You know Stanford lives for the drama, and there’s more than enough to go around after it was confirmed earlier this week the final “Sex and the City” film would not be happening.
After series star Sarah Jessica Parker broke the news that a new sequel was officially scrapped, reports circulated that co-star Kim Cattrall was responsible for the shutdown due to production demands on the studio about financing her future projects.
Cattrall quickly clapped back and then some in a series of tweets and a savage interview about her refusal to reprise her role as Samantha Jones, with a couple digs at Parker’s expense.
Now, Willie Garson, who played Carrie’s bespectacled confidante Stanford Blatch on the HBO series and in the two feature films, weighed in on the controversy after the interview, in which Cattrall described her relationship with her “Sex and the City” co-stars as “toxic.”
“Dear fans, because I’m ‘toxic’, I’m going to negotiate a contract for 6 months, not come to terms, then say I never wanted to do it anyway,” he wrote.
When a self-identifying KimCat (a name for fans of Cattrall’s work) pressed Garson on the issue by asking if his tweet was directed at the British actress, he played up the sarcasm and shed some more light on the issue.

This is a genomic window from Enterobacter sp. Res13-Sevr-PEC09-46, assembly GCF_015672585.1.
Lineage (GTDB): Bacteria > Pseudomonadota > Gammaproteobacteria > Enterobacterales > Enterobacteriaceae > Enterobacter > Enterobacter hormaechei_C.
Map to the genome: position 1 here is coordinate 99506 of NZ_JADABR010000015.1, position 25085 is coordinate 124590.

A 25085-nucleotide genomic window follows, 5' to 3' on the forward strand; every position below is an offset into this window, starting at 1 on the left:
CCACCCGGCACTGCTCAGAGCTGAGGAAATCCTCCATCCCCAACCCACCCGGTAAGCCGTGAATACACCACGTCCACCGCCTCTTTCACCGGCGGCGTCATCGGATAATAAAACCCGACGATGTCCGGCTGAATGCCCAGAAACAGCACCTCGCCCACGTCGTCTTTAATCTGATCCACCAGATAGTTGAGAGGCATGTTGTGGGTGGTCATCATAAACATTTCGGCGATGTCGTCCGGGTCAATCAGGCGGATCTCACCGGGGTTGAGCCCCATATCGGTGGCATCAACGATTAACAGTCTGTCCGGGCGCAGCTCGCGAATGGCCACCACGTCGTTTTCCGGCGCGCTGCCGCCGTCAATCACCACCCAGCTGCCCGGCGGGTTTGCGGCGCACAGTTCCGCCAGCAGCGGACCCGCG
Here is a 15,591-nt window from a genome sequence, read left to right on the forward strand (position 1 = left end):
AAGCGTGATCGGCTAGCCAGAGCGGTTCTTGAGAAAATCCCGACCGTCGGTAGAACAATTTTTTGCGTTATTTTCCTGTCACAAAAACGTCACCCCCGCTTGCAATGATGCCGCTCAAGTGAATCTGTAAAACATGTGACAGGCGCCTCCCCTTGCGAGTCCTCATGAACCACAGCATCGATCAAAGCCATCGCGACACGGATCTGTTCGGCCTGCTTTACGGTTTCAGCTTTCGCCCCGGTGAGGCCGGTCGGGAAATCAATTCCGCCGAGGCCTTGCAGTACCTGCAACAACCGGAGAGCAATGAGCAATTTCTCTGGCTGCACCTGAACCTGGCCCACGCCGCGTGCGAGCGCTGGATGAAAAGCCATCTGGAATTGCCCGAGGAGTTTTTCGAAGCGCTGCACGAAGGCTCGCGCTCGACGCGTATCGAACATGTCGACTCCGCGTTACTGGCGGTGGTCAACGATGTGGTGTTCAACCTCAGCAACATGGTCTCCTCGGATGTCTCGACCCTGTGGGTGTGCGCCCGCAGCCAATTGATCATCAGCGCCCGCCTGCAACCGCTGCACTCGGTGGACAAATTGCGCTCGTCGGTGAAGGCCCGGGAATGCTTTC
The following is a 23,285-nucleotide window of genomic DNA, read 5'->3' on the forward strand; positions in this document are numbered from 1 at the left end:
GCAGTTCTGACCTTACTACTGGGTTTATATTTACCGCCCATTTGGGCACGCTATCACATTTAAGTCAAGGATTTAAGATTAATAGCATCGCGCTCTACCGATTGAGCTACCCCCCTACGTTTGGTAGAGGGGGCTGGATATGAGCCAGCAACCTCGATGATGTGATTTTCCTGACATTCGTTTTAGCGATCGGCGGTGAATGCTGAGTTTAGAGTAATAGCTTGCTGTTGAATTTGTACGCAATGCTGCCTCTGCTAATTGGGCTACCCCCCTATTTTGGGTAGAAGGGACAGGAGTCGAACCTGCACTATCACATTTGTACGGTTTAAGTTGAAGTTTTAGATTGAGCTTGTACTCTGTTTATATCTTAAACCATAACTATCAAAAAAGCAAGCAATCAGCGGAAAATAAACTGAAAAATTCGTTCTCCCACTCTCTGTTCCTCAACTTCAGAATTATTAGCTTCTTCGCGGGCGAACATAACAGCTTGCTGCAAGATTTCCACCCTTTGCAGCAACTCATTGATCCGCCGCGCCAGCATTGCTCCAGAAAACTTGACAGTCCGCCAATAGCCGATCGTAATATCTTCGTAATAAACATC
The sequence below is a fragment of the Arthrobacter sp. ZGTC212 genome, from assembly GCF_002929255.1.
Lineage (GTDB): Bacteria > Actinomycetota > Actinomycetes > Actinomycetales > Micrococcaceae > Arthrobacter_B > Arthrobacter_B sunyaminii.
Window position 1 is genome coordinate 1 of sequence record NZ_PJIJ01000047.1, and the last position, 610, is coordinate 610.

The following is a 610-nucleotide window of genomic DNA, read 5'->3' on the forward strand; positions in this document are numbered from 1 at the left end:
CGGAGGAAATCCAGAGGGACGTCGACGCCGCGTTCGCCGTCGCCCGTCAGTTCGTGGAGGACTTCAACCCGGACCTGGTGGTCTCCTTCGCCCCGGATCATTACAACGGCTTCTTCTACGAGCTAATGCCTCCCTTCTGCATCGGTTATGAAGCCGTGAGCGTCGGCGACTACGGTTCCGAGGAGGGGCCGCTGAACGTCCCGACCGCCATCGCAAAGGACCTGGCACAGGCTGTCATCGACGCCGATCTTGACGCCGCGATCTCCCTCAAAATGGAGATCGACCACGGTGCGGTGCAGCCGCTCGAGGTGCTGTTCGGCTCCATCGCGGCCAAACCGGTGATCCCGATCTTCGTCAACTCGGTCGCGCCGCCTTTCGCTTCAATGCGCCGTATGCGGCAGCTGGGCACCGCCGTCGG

“Oh no, I’m really toxic,” he fired back. “I always negotiate contracts for MONTHS, then say I didn’t want to do things when I couldn’t come to terms, LOL.”
In her interview, Cattrall claimed that she flat-out refused to participate in the project back in December 2016, which makes the timeline somewhat muddled if the cast and crew were expected to start filming this October. In November, she also tweeted about her excitement regarding a third film to Wendy Williams.
“I remember so clearly making that decision, and last December I got a phone call and it was concerning that and I knew exactly, I could feel it, and the answer was simply, ‘Thank you, but no, I’m good,’” Cattrall said in the interview.
Garson might not have the warm and fuzzies for Cattrall, but he did go on to rebuke several fans who floated the idea of the movie not including Samantha in some way or another.
“Not true, all for one and one for all, and all terrific and perfectly cast and played,” he wrote.
The actor later added, “Never, ALL integral pieces of a puzzle. Flawlessly played by all,” when another fan suggested that they open the film with Cattrall’s character’s funeral.
To her credit, Cattrall says she has no issue about the film moving forward without her. She’s also fully supportive of another actress taking over the reins or adding a new and more diverse character to fill her absence.
“This isn’t about more money, this is not about more scenes, it’s not about any of those things,” she said in the interview. “This is about a clear decision, an empowered decision in my life to end one chapter and start another. I’m 61. It’s now.”